Do you have a lifeless, load-bearing column that’s all function, no form? It can cost thousands to sure-up walls. Save your shekels and juzzsscchh (sp?) it up with this DIY fluted column wall treatment in two days time and save yourself quite a few dimes.
What once lamely obstructed the view of the Madison Estate’s vibrant, deco-inspired living room is now an architectural statement piece eagerly evoking Hollywood Regency vibes. Even more so that the majestic poolside palms have come inside.
Like, wassup fronds 🌴🌴🌴 Here’s how this beauty got done…
WHAT YOU’LL NEED
- Half-round moulding, ¾” x ⅜”
- Common board, 1” x 6”
- Sheet foam , if needed for correcting imperfections
- Wood putty
- Sandpaper and/or sanding block
- Wood stain (or paint) of choice
- Polyurethane, if desired
- Miter saw
- Pneumatic Nail gun
- Finish nails, 2” long
- Air compressor + air hose
- Staple gun, if sheet foam is needed
SHOP THE POST
Measure your column — width x height x depth — to ascertain your lumber supply.
Install the top cap and end cap first. Using a miter saw, cut-to-size four pieces of wood at a 45-degree angle for each end. For a sleek finish, cap each end with a linear board.
Measure the interior of the cap mouldings and cut half-rounds to a snug fit. Measure often as you cut; your column may look plum even if it’s not. Use finishing nails to secure each piece to the column.
Pay close attention to how many half-rounds comfortably lay on each surface. Use a plank of wood and clamps to preview the design.
PRO TIP: Avoid rip cuts and ensure your half-rounds are fully intact. Instead, install three sides first and leave any overlap on the final side. Correct any imperfections with an underlayment of sheet foam.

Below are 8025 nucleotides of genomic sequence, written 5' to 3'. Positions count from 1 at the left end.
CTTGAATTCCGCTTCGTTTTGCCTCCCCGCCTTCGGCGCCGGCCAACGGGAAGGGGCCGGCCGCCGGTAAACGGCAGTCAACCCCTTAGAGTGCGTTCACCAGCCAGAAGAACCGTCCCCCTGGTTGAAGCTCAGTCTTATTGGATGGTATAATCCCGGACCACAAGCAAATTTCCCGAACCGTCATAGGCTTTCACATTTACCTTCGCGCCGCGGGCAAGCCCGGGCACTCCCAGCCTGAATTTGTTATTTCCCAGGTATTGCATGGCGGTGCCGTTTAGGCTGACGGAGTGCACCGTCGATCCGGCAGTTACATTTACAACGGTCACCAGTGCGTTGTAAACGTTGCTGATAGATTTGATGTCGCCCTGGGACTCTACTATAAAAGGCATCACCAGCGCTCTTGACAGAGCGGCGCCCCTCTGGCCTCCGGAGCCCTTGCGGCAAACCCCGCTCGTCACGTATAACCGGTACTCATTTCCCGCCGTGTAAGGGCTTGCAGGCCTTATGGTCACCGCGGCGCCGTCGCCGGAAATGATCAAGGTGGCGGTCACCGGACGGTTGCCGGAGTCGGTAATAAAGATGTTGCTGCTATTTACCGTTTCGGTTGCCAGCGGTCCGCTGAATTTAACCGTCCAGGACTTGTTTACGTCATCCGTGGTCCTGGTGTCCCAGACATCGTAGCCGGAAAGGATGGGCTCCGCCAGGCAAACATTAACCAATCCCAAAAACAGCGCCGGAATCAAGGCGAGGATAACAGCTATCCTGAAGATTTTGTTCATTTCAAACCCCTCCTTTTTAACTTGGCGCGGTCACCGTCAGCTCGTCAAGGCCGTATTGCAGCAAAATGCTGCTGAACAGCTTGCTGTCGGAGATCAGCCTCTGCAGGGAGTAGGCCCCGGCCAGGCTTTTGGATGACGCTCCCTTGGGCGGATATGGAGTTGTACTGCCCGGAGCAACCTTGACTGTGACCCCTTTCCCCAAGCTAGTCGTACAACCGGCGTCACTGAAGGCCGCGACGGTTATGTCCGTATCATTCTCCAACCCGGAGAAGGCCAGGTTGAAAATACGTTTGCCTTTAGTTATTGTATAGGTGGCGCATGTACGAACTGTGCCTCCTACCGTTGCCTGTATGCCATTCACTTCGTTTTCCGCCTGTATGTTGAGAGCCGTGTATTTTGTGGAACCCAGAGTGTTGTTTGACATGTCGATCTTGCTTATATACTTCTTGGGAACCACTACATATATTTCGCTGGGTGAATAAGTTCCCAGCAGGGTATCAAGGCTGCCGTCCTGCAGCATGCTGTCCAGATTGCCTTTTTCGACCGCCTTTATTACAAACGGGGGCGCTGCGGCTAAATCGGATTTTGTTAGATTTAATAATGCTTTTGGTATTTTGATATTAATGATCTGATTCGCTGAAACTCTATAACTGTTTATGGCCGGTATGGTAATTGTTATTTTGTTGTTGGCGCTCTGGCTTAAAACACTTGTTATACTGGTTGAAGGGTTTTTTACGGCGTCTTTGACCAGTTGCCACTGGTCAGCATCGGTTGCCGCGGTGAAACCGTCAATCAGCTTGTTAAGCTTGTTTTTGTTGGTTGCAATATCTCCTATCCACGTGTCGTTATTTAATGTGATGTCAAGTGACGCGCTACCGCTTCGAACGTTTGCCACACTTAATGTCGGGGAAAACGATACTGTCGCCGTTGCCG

Use wood putty to cover-up the finishing nails. Make sure nails are sunken passed the surface of the moulding for full coverage. To secure an 86-inch tall half-round, there were six rows of nails each and about 200-plus holes to fill-in. WOO!
SHOP THE POST
Once cured, use sandpaper to remove all excess putty, especially if staining. I chose a stain that mimicked the wood tones in the contemporary railings throughout the space.
PRO TIP: Allow the wood putty to fully cure prior to staining. Staining too soon may result in the putty showing through and not accepting the stain.
If desired, brush a top coat of polyurethane with your preferred finish. This post did not get a coat of poly and I’m A-OK with that!
Instead of spending thousands to remove and sure-up a load-bearing wall, this DIY fluted column wall treatment was a fraction of that cost; enhanced the vibe by adding visual interest and texture to the space; and only came to a whopping total of $300 for supplies.
WATCH THE REEL!
WHADDYA THINK DIYERS?!
Lemme know your thoughts (Qs, too!) below.